Another interesting finding, which extends previous findings on Lp-PLA2 mass , is the lack of association of Lp-PLA2 mass and activity with the angiographically determined CAD burden. This result, which might seem to contrast with the prognostic role of Lp-PLA2 activity, could be explained on the ground of the different determinants of plaque destabilization and plaque growth . It is worth remembering in this context that the culprit vulnerable plaque causing acute coronary syndromes commonly occurs at sites determining stenosis <50% , . The view that the CAD atherosclerotic burden can be a poor surrogate for coronary plaque destabilization and coronary events is also supported by recent findings on Lp-PLA2 activity. Using virtual histology intravascular ultrasound no differences in atheroma volume were found between 330 patients with angiographically documented CAD randomized to the selective Lp-PLA2 inhibitor darapladib or to placebo . However, darapladib inhibited the increase of necrotic core volume, an index of plaque instability. Thus, available data from prospective cohort observational studies and from the only randomized clinical trial published thus far are consistent with an involvement of Lp-PLA2 activity in the progression of coronary atherosclerosis leading to coronary events.
Of further interest our study evidenced in these high-risk patients an association of homocysteine with Lp-PLA2 activity, but not Lp-PLA2 mass, a finding that is in line with those of a much smaller study performed by Atik et al.  in 42 patients undergoing elective carotid endoatherectomy. It might be contended that this direct relationship is explained by considering that a) Lp-PLA2 activity is markedly reduced in vivo when the enzyme is bound to HDL , b) a methionine-rich diet, which raises homocysteine, has a blunting effect on HDL production in mice . However, since the Lp-PLA2 activity assay is carried out after the enzyme is completely released from its lipoprotein carrier, and therefore, measured Lp-PLA2 activity is similar regardless of which particle the Lp-PLA2 is trafficking with, this explanation is in our view unlikely.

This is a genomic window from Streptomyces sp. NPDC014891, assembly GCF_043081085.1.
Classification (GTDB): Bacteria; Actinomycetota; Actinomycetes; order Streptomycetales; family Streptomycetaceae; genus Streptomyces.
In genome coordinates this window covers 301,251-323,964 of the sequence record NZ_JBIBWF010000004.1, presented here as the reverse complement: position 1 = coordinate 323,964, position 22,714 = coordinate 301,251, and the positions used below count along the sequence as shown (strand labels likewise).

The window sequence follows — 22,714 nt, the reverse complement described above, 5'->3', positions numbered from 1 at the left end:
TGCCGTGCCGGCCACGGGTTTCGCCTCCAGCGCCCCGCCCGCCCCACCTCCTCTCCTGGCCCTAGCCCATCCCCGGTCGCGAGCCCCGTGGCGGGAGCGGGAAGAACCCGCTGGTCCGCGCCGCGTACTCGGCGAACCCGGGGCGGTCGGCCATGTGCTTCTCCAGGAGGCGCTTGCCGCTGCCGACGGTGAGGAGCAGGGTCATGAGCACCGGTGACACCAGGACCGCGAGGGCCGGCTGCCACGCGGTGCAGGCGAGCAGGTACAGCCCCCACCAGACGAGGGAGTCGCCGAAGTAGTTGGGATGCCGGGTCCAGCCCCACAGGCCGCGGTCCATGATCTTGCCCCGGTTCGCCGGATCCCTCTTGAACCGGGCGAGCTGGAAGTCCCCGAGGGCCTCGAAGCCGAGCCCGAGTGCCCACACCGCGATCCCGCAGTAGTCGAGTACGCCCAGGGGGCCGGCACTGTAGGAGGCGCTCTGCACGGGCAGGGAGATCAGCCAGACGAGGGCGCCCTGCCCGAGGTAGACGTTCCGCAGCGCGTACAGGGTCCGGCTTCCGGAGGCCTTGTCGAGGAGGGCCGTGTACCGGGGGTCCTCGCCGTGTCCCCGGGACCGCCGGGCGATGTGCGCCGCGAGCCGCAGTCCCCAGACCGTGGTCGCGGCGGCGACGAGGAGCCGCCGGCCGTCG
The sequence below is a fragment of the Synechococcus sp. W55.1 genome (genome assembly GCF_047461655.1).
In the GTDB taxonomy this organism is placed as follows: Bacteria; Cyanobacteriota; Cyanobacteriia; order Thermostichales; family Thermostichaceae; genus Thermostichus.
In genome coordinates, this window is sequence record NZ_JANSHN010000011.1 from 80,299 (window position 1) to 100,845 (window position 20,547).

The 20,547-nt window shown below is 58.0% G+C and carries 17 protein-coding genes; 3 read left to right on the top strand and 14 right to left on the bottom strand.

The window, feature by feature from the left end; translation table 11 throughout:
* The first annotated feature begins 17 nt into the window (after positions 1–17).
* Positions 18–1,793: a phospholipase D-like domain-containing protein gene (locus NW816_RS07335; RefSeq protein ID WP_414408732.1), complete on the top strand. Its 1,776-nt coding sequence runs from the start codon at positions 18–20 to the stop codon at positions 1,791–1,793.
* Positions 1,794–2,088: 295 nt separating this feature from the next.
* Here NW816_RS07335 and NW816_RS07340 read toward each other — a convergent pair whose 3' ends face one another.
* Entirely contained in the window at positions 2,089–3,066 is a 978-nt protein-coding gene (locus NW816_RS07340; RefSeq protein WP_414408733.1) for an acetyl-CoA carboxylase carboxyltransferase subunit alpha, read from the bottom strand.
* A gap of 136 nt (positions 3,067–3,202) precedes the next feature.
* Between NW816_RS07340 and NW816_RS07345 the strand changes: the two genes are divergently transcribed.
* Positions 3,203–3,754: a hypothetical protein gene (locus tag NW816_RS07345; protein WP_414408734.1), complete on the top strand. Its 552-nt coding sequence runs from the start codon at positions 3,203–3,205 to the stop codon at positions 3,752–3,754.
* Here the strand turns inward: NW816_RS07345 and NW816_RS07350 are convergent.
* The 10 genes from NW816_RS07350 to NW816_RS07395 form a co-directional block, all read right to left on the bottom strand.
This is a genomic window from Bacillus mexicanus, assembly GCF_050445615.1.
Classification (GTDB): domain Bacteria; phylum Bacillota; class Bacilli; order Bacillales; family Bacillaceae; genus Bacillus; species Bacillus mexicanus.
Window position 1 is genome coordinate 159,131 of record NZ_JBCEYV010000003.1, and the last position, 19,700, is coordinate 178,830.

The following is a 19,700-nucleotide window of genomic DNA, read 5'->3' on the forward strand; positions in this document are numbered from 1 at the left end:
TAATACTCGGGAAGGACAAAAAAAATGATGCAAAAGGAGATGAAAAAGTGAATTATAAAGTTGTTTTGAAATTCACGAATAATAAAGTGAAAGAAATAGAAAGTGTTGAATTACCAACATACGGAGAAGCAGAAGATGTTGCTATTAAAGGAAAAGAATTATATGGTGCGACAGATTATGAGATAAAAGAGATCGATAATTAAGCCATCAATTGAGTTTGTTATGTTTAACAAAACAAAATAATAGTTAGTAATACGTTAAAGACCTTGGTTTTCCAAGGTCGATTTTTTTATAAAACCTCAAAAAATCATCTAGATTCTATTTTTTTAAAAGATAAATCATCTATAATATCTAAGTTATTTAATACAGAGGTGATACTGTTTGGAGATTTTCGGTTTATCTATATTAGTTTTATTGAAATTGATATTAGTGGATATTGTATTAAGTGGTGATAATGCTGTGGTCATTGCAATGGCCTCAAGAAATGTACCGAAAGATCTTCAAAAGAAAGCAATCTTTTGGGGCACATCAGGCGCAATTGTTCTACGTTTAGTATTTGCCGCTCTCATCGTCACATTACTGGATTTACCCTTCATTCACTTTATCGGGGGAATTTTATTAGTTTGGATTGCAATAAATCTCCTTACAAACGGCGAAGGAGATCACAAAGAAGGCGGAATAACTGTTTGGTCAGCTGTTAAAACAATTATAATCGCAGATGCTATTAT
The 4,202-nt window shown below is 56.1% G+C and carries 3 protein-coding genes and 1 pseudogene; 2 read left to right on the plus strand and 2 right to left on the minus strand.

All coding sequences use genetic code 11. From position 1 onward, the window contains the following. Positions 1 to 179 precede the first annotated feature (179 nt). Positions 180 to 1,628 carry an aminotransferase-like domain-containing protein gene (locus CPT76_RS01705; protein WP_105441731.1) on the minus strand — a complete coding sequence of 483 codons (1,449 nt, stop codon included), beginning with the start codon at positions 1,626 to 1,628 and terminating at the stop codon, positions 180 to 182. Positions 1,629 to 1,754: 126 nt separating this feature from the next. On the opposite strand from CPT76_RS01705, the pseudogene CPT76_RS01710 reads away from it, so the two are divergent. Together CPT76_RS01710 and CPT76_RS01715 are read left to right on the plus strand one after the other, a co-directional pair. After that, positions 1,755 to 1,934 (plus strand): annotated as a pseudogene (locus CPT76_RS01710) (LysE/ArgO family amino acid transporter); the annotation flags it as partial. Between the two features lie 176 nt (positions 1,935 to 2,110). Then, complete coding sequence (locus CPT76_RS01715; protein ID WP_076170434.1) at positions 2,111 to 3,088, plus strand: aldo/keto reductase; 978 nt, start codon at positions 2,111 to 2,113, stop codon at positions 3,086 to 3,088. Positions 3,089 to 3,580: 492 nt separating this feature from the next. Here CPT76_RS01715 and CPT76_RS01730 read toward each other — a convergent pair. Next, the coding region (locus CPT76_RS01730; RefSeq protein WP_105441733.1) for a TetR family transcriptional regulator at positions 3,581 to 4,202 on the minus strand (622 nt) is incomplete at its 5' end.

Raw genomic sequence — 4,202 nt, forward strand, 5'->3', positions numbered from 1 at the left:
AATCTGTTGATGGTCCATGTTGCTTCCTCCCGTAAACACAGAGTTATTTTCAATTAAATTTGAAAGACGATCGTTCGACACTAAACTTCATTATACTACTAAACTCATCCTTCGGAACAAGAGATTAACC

Limitations and strengths of the study
Some potential limitations must be underscored: it could be argued that the 25% rate of patients lost at follow up have biased our results. However, considering the length of our follow up this drop-out rate is comparable to that found in similar studies , . Moreover, it seems unlikely that a selection bias affected our results and conclusions owing to the fact that the cases lost did not differ significantly for any variables at baseline from those available at follow up.
The GENICA study enrolled patients with coronary artery disease who, therefore, had a rather small number of strokes at follow-up. Hence, it is likely that the study was underpowered to show a prognostic effect of Lp-PLA2 activity and mass on stroke. Finally, albeit the study size might seem small at first look, matching as many as 252 and 336 patients for Lp-PLA2 activity and mass, respectively, with the propensity score for all the relevant variables should be seen as a relevant accomplishment. Hence, these limitations are outweighed by several strengths including the head-to-head comparison of Lp-PLA2 mass and activity assayed in a centralized way, the long-term follow-up, the comprehensive information on anthropometric, biochemical, and clinical features at baseline, and an accurate assessment of CV events at follow-up.